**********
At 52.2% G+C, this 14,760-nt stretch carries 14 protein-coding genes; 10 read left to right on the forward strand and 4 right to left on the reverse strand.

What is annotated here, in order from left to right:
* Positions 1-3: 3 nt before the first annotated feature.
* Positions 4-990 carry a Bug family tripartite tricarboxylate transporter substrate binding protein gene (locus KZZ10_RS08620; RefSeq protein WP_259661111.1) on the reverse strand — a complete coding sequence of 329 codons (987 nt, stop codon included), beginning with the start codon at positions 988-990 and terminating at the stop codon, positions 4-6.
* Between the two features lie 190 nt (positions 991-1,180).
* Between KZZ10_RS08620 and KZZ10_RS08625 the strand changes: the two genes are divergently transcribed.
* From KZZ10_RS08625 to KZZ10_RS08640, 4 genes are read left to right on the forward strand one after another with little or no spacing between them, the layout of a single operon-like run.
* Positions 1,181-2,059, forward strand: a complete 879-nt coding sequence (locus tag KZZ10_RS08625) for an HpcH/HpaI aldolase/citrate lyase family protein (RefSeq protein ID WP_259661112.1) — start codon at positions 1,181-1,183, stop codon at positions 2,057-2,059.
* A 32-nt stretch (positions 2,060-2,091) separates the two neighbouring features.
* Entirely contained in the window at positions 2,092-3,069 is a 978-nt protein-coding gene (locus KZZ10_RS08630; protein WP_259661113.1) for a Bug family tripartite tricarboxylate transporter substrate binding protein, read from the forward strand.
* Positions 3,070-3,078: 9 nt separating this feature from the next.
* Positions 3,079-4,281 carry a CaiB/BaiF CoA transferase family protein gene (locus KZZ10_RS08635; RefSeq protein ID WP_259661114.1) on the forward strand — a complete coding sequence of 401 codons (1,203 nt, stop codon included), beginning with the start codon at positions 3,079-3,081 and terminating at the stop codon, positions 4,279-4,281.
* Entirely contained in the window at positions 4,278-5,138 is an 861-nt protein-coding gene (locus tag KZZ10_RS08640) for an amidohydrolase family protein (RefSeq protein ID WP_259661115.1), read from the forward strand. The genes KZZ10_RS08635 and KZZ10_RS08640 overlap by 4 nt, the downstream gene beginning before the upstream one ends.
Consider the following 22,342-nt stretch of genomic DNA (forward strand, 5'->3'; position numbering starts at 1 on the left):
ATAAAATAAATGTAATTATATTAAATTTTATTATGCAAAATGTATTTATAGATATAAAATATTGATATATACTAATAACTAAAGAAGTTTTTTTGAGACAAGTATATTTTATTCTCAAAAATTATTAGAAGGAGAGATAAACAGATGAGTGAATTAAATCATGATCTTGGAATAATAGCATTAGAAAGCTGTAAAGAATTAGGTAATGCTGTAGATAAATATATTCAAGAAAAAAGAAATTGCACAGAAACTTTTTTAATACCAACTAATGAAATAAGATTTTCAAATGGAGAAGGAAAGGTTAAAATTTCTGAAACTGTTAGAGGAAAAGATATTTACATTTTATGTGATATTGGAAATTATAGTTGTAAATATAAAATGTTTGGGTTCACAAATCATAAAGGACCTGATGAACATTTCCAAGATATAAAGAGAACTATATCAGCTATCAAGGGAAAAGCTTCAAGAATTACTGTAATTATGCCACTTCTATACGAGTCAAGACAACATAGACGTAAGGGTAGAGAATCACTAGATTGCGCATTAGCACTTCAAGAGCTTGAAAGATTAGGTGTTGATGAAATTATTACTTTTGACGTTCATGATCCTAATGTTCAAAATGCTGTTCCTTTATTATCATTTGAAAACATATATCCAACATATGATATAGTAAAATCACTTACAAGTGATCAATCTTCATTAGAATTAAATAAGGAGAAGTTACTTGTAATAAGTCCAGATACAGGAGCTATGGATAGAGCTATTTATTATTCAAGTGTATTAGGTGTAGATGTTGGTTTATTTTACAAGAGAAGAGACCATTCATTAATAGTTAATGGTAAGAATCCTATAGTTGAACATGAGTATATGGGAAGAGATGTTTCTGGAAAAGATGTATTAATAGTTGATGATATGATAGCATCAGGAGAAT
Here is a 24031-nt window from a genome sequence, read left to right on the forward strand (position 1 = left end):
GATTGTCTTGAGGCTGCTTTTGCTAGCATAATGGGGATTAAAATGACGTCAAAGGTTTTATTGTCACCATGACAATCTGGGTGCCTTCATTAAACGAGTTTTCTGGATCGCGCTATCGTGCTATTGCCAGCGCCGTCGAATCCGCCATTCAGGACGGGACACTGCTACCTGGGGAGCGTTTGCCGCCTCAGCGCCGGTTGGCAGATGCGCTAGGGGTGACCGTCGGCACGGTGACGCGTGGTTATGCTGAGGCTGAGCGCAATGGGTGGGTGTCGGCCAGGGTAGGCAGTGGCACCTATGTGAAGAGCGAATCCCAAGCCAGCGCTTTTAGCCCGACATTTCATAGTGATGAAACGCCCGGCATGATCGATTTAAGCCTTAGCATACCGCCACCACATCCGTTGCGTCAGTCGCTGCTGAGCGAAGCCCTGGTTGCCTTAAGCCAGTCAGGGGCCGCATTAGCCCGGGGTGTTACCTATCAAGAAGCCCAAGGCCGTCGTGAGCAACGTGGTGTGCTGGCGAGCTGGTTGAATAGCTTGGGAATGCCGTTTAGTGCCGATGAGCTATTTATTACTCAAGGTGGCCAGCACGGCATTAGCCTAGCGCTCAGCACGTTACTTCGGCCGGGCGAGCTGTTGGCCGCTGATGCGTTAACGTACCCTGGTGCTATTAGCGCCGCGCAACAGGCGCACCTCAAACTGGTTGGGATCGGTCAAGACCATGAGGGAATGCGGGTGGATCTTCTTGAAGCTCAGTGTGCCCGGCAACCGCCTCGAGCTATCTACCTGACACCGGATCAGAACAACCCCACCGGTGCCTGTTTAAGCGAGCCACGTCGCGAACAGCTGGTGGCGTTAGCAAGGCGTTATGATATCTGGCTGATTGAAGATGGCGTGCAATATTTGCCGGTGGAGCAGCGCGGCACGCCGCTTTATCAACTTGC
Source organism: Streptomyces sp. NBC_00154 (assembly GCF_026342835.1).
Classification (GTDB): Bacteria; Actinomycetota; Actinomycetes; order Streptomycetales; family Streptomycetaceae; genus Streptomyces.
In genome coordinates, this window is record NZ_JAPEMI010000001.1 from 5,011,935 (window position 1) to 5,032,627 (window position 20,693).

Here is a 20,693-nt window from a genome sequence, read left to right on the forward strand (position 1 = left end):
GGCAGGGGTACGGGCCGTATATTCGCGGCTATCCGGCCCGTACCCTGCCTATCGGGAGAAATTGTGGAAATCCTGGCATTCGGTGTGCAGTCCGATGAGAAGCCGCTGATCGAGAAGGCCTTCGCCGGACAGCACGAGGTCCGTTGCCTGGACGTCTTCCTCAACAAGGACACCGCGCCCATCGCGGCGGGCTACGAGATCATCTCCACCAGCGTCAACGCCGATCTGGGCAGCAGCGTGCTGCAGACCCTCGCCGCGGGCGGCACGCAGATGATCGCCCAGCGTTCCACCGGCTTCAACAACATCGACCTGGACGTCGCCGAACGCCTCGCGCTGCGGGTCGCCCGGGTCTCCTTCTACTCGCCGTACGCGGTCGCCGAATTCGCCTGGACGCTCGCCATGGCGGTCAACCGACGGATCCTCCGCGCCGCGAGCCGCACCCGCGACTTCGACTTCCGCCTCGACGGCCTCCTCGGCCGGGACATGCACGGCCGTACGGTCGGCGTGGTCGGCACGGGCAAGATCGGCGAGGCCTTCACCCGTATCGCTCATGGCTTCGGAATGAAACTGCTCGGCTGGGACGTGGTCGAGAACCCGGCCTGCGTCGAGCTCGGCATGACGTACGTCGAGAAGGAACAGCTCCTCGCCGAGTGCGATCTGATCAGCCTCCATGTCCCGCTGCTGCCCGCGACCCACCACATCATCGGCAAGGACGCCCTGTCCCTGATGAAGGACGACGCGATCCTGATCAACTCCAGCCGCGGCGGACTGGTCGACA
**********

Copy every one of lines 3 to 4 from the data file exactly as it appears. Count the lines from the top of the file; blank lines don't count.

* Positions 1-3: 3 nt before the first annotated feature.
* Positions 4-990 carry a Bug family tripartite tricarboxylate transporter substrate binding protein gene (locus KZZ10_RS08620; RefSeq protein WP_259661111.1) on the reverse strand — a complete coding sequence of 329 codons (987 nt, stop codon included), beginning with the start codon at positions 988-990 and terminating at the stop codon, positions 4-6.